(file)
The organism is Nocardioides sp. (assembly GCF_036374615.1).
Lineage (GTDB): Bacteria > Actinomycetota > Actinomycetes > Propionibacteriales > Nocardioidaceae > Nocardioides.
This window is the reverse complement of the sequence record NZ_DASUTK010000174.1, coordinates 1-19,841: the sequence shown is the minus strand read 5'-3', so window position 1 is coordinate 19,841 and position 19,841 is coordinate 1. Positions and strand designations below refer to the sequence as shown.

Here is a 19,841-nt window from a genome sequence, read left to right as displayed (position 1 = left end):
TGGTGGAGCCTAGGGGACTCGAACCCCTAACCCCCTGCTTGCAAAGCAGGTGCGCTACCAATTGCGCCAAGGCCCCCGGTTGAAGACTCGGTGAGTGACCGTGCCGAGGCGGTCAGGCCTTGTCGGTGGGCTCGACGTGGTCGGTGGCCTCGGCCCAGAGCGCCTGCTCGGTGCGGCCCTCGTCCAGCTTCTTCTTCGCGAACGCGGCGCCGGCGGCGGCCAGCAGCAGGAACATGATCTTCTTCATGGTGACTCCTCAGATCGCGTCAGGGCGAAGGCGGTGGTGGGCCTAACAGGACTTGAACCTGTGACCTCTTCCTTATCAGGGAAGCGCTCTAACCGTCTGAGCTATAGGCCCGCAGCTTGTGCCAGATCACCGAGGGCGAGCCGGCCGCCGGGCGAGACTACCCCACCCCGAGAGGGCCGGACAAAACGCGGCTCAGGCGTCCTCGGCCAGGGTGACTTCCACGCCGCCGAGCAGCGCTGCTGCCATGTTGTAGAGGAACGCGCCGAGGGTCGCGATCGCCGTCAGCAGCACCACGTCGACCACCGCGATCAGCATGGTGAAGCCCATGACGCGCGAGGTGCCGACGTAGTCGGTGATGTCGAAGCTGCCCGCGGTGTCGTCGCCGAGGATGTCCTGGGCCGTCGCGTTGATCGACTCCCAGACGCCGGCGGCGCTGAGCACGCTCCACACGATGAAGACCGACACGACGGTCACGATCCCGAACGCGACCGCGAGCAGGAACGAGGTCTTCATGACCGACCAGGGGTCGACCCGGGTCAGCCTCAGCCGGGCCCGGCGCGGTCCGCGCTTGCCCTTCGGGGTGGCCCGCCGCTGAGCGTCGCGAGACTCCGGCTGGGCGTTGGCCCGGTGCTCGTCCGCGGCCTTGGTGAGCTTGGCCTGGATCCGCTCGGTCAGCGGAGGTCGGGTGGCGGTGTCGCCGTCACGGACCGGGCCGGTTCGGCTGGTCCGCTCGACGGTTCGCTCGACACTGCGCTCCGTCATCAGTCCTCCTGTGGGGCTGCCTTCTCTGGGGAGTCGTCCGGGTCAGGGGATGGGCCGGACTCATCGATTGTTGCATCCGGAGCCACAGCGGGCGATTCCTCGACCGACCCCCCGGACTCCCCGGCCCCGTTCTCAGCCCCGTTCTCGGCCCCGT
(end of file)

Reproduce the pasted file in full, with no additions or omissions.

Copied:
The organism is Nocardioides sp. (assembly GCF_036374615.1).
Lineage (GTDB): Bacteria > Actinomycetota > Actinomycetes > Propionibacteriales > Nocardioidaceae > Nocardioides.
This window is the reverse complement of the sequence record NZ_DASUTK010000174.1, coordinates 1-19,841: the sequence shown is the minus strand read 5'-3', so window position 1 is coordinate 19,841 and position 19,841 is coordinate 1. Positions and strand designations below refer to the sequence as shown.

Here is a 19,841-nt window from a genome sequence, read left to right as displayed (position 1 = left end):
TGGTGGAGCCTAGGGGACTCGAACCCCTAACCCCCTGCTTGCAAAGCAGGTGCGCTACCAATTGCGCCAAGGCCCCCGGTTGAAGACTCGGTGAGTGACCGTGCCGAGGCGGTCAGGCCTTGTCGGTGGGCTCGACGTGGTCGGTGGCCTCGGCCCAGAGCGCCTGCTCGGTGCGGCCCTCGTCCAGCTTCTTCTTCGCGAACGCGGCGCCGGCGGCGGCCAGCAGCAGGAACATGATCTTCTTCATGGTGACTCCTCAGATCGCGTCAGGGCGAAGGCGGTGGTGGGCCTAACAGGACTTGAACCTGTGACCTCTTCCTTATCAGGGAAGCGCTCTAACCGTCTGAGCTATAGGCCCGCAGCTTGTGCCAGATCACCGAGGGCGAGCCGGCCGCCGGGCGAGACTACCCCACCCCGAGAGGGCCGGACAAAACGCGGCTCAGGCGTCCTCGGCCAGGGTGACTTCCACGCCGCCGAGCAGCGCTGCTGCCATGTTGTAGAGGAACGCGCCGAGGGTCGCGATCGCCGTCAGCAGCACCACGTCGACCACCGCGATCAGCATGGTGAAGCCCATGACGCGCGAGGTGCCGACGTAGTCGGTGATGTCGAAGCTGCCCGCGGTGTCGTCGCCGAGGATGTCCTGGGCCGTCGCGTTGATCGACTCCCAGACGCCGGCGGCGCTGAGCACGCTCCACACGATGAAGACCGACACGACGGTCACGATCCCGAACGCGACCGCGAGCAGGAACGAGGTCTTCATGACCGACCAGGGGTCGACCCGGGTCAGCCTCAGCCGGGCCCGGCGCGGTCCGCGCTTGCCCTTCGGGGTGGCCCGCCGCTGAGCGTCGCGAGACTCCGGCTGGGCGTTGGCCCGGTGCTCGTCCGCGGCCTTGGTGAGCTTGGCCTGGATCCGCTCGGTCAGCGGAGGTCGGGTGGCGGTGTCGCCGTCACGGACCGGGCCGGTTCGGCTGGTCCGCTCGACGGTTCGCTCGACACTGCGCTCCGTCATCAGTCCTCCTGTGGGGCTGCCTTCTCTGGGGAGTCGTCCGGGTCAGGGGATGGGCCGGACTCATCGATTGTTGCATCCGGAGCCACAGCGGGCGATTCCTCGACCGACCCCCCGGACTCCCCGGCCCCGTTCTCAGCCCCGTTCTCGGCCCCGT